In Jaime Cortez, “Sexile” we read how Adela Vasquez was seen as a bastard child from birth because she was born from a single parent. Cortez writes, “I couldn’t wait to grow up because I knew that when I turned 10… my dick would fall off… my pussy would grow and finally I’d become a complete girl” (pg, 6). Here we see Vasquez officially stating she felt like she was born with the wrong body parts. Vasquez mentions that whenever a bully would pick on her she would seduce him and then blackmail him. Because dressing as a woman was illegal in Cuba, Vasquez decided to migrate to the U.S. because she was a “fag” (pg, 22). Vasequez and other trans individuals were taken to an army base where the bus with the migrates were welcomed by an angry mob ready to attack the trans. Violence waited outside the army base gates ready to attack any tans individual setting out. Unfortunately, Vasquez had to leave the base until the next morning, but because of the angry mob an officer offered to conceal her in an army truck until they passed the mob. To no surprise, the officer stopped the truck and exposed Vasquez to the mob. Vasquez remembers “fists, colors exploding in her head, and then nothing” (pg, 25). After making it to the U.S. Vasquez had to turn to sex in order to survive. This reminded me of the violence trans sex workers faced in the tenderloin, but had to still go out every night in order to make money to have a place to sleep and food to eat.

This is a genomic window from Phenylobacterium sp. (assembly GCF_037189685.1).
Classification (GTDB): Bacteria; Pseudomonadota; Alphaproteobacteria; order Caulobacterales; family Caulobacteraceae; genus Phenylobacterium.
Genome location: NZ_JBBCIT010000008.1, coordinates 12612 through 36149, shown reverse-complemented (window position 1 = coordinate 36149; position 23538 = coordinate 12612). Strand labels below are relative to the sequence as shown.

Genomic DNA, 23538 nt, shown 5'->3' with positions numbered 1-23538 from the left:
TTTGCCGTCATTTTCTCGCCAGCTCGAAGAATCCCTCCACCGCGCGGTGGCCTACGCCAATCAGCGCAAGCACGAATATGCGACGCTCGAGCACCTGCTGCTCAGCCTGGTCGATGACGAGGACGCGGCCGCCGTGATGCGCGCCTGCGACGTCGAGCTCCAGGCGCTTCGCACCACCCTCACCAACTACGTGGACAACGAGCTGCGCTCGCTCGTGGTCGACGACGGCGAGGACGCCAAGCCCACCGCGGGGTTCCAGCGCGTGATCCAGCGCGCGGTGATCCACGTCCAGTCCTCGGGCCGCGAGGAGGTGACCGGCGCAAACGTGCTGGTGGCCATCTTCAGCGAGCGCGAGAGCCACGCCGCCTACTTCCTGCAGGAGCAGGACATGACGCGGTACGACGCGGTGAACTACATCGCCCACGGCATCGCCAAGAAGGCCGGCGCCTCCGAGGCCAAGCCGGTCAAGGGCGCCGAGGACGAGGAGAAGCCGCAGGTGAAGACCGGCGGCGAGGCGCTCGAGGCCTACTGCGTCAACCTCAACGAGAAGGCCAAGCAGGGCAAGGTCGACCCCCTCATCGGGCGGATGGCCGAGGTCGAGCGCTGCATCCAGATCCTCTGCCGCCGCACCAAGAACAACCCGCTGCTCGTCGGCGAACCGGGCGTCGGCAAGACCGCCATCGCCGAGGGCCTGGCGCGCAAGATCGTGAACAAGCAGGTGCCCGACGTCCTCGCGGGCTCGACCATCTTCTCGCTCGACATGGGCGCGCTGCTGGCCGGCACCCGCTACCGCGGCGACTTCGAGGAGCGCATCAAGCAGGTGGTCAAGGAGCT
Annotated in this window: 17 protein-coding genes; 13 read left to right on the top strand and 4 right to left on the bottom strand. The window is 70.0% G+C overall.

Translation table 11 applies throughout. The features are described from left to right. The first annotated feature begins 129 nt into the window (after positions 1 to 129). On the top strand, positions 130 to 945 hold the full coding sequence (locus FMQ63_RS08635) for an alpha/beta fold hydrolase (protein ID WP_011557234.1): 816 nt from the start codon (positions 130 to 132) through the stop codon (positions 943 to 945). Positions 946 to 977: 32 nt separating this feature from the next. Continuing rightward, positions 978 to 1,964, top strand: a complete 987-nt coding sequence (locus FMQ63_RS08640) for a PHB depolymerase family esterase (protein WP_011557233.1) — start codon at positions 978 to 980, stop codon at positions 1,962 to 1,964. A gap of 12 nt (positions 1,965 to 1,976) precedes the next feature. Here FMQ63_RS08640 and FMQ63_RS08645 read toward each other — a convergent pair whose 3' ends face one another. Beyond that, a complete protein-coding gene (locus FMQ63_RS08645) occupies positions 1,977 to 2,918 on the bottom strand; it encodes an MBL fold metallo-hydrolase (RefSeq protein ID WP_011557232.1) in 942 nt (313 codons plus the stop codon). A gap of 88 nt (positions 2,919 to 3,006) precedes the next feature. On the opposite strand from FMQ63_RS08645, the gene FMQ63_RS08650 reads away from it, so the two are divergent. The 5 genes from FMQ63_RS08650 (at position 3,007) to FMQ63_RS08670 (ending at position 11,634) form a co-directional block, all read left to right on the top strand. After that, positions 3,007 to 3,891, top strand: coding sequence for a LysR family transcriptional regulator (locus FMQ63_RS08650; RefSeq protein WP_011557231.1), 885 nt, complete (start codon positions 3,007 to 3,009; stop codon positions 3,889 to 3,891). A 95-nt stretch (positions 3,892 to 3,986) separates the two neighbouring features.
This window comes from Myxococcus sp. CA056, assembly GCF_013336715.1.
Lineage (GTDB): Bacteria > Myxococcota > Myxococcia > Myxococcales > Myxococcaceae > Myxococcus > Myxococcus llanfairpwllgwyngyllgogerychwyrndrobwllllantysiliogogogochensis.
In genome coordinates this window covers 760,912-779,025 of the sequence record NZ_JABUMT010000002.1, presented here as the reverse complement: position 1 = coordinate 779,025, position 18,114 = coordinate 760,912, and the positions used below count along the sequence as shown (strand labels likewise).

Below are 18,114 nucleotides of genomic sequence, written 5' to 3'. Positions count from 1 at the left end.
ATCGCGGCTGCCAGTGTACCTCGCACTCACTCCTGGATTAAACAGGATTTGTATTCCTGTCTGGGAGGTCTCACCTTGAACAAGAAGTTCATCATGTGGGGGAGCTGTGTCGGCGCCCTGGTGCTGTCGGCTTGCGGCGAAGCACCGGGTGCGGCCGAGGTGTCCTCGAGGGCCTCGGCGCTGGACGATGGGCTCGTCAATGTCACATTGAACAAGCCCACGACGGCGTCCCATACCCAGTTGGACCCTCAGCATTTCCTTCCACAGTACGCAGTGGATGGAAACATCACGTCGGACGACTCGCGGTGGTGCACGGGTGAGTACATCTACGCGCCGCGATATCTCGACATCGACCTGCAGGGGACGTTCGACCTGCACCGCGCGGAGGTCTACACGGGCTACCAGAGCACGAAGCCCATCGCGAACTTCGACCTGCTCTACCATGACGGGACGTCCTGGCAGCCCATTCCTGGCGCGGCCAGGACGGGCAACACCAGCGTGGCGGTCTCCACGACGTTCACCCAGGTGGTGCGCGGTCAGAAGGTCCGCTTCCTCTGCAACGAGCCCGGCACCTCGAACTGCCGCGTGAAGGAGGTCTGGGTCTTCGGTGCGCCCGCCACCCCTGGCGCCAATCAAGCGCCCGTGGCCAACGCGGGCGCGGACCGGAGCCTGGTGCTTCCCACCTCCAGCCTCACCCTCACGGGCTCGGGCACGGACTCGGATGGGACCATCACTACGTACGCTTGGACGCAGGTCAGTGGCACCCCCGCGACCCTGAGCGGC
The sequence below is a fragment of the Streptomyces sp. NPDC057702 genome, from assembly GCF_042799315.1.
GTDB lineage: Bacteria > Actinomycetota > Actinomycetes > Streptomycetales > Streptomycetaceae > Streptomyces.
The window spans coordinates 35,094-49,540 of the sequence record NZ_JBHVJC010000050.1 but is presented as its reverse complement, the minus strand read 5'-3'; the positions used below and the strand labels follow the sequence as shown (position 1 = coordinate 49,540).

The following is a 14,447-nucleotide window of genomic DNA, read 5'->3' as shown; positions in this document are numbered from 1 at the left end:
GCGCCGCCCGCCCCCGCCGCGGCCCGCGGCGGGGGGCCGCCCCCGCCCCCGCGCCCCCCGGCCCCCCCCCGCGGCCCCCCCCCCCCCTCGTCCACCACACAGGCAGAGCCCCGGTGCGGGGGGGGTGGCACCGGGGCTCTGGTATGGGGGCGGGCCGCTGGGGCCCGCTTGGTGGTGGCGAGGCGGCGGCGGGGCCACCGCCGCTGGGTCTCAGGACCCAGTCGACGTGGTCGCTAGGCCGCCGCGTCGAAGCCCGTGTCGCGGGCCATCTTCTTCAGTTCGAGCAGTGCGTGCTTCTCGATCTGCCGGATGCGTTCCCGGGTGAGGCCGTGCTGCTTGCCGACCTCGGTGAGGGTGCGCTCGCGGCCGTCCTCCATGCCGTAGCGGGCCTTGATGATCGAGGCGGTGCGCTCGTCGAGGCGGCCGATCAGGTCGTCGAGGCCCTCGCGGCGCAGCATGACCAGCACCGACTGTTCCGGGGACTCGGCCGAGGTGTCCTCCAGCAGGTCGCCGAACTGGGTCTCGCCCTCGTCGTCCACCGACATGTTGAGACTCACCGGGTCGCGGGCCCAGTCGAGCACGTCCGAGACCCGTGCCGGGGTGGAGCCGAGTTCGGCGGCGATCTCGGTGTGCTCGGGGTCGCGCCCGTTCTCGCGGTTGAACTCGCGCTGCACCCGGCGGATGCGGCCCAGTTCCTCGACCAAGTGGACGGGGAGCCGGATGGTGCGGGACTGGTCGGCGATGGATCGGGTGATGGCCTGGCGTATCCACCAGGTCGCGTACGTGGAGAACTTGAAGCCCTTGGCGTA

In Alisa Solomon, “Queer Migrations: Sexuality, U.S. Citizenship, and Border Crossing” we read about violence both physically and mentally. In Solomon’s reading we read about Christina Madrazo, a transsexual woman from Mexico seeking asylum in the U.S. Madrazo did not receive asylum because she was trans and had two misdemeanor on her record. Madrazo was put into immigration detention where she says she was raped by a guard. Most of these detainees do not understand English and aren’t guaranteed attorneys. Trans are kept in solitary confinement for protection, but end up being locked up in a cell with no light or fresh air. INS personnel offer sex in exchange for early release, warning of transfers, or threats of deportation. Although the personnel don’t have access to these things the detainees don’t know that. As in the video Transgression we hear how Norma Ureiro was a victim of violence within the INS and physically abused by her parents. Ureiro says, “I was going crazy”.